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Japanese chef Mitsuo Ise prepares a "Germany" version of okonomiyaki ahead of the G-7 summit in Hiroshima.


Hard Numbers: Hiroshima’s delicacies, Italy’s first world problems, Durham's report, Russia’s military spending, Rudy's alleged pardons grift

800: Ahead of the G-7 summit later this week in Hiroshima, Japan, some 800 restaurants specializing in a local comfort food known as okonomiyaki are hoping to make a global splash. Okonomiyaki, which means “cooked as you like it,” is a savory pancake-shaped delicacy usually made with cabbage, noodles, batter, and meat. But locals are cooking up special editions for foreign dignitaries, including a sauerkraut one for the Germans, a carbonara one for the Italians, and a burger stuffed one for the Americans. Not all locals approve.

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A chart comparing countries with the largest Muslim populations with corresponding food inflation rates.

Luisa Vieira

The Graphic Truth: Ramadan celebrations now cost more

The holy month of Ramadan has begun for the world's roughly 1.9 billion Muslims. But for many, the joyous feasting with family before and after the Ramadan fast will be overshadowed by inflated food prices thanks to Russia’s war in Ukraine. Majority-Muslim populations in Asia and the Middle East, where many countries rely on food imports, will feel the economic pinch most. We take a look at countries with the largest Muslim populations and their corresponding food inflation rates.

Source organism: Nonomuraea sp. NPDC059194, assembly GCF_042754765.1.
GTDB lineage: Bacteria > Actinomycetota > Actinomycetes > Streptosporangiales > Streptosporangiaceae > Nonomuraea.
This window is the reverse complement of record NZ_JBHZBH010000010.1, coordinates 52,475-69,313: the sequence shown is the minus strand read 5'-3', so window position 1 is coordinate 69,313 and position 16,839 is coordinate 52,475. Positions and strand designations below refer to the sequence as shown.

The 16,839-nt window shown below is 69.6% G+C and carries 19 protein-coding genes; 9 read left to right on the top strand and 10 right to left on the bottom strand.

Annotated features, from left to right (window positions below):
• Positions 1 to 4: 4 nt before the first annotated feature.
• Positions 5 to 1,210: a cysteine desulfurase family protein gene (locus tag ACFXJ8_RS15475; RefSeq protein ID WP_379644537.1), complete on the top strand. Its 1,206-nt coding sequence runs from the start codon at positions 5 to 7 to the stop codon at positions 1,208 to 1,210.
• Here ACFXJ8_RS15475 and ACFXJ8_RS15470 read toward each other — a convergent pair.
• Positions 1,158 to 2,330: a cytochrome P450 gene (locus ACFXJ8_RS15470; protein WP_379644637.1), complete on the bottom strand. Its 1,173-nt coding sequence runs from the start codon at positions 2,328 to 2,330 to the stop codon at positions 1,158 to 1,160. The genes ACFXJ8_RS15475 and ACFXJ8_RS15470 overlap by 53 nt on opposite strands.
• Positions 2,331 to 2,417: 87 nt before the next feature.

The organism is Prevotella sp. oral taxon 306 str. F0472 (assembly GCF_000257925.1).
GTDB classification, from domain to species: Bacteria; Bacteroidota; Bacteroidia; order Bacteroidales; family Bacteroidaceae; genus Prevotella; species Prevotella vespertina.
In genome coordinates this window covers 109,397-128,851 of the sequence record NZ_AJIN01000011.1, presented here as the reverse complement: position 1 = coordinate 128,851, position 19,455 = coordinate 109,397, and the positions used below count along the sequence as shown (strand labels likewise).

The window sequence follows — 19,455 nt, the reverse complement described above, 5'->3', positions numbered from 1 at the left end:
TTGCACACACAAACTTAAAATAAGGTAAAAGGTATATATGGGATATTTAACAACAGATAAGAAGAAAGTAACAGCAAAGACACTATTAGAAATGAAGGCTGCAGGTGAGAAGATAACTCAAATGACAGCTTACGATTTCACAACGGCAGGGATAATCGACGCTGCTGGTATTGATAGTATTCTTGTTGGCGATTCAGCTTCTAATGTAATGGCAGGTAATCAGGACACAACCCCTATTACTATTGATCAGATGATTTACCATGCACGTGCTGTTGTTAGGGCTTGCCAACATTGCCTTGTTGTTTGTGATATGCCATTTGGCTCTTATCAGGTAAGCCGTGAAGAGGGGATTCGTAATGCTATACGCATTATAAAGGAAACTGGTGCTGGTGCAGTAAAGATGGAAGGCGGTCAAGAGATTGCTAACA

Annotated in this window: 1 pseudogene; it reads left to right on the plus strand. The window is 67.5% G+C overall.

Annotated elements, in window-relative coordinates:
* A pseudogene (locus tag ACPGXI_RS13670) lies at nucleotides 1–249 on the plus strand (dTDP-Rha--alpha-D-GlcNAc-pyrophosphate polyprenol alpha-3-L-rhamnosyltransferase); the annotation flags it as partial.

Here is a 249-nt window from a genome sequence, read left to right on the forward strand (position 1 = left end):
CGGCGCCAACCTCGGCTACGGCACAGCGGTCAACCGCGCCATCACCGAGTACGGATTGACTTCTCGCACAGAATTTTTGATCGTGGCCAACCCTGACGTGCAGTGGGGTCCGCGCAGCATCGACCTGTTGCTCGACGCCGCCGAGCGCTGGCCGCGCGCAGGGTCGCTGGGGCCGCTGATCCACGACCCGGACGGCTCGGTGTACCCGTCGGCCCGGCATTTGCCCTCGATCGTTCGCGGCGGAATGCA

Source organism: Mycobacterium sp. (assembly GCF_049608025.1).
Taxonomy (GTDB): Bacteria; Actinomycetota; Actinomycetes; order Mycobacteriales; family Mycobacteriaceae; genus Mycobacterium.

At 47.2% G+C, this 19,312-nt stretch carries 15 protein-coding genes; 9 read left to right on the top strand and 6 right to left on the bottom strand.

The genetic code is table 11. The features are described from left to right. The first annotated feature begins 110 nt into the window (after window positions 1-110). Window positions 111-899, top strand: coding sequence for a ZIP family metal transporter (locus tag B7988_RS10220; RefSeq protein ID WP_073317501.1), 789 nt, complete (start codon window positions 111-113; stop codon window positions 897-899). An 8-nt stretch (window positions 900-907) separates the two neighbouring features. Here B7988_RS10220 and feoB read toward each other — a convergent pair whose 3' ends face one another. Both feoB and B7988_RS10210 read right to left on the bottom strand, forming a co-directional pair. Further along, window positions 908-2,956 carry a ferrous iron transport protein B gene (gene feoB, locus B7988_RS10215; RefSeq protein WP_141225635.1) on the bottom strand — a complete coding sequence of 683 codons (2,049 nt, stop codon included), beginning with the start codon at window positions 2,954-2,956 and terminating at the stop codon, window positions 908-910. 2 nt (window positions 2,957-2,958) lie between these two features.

Bola Tinubu reacts after he was declared the winner in Nigeria's presidential election at his party's campaign headquarters, in Abuja.

REUTERS/Marvellous Durowaiye

Nigeria elects political “Godfather" as president

It took a while and there was a lot of post-election drama, but Nigeria finally has a new president-elect: Bola Tinubu.

The ruling party candidate was declared the winner early Wednesday, five days after a vote marred by a slower-than-expected count and problems with tallying. Before the electoral commission made the call, Tinubu's rivals had demanded that officials cancel the result and redo the election because the outcome had been “manipulated” by results sheets being posted online.

While any legal challenges to his victory by opposition hopeful Atiku Abubakar and insurgent third-party candidate Peter Obi make their way through the courts, Tinubu is the president-elect and officially takes over in May. Who is he, and what are his plans for Africa's most populous nation and largest economy?

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A woman stands in front of electoral campaign posters of Presidential candidate Atiku Abubakar and members of the People's Democratic Party, ahead of Nigeria's Presidential elections, in Yola, Nigeria, February 21, 2023.

REUTERS/Esa Alexander

Podcast: Nigeria’s presidential election is a critical moment for Africa

Listen: On February 25, Africa’s most populous nation heads to the polls to vote for a new president in what is shaping up to be a hotly contested race. Nigeria has one of the fastest growing populations globally, one that could surpass the United States by 2050. And it’s a young country—75% of registered voters are under 50 years old. The candidates, Bola Ahmed Tinubu of the All Progressives Congress (APC), Atiku Abubakar of the People’s Democratic Party (PDP), and Peter Obi from the Labour Party are all vying to replace the outgoing President Muhammadu Buhari.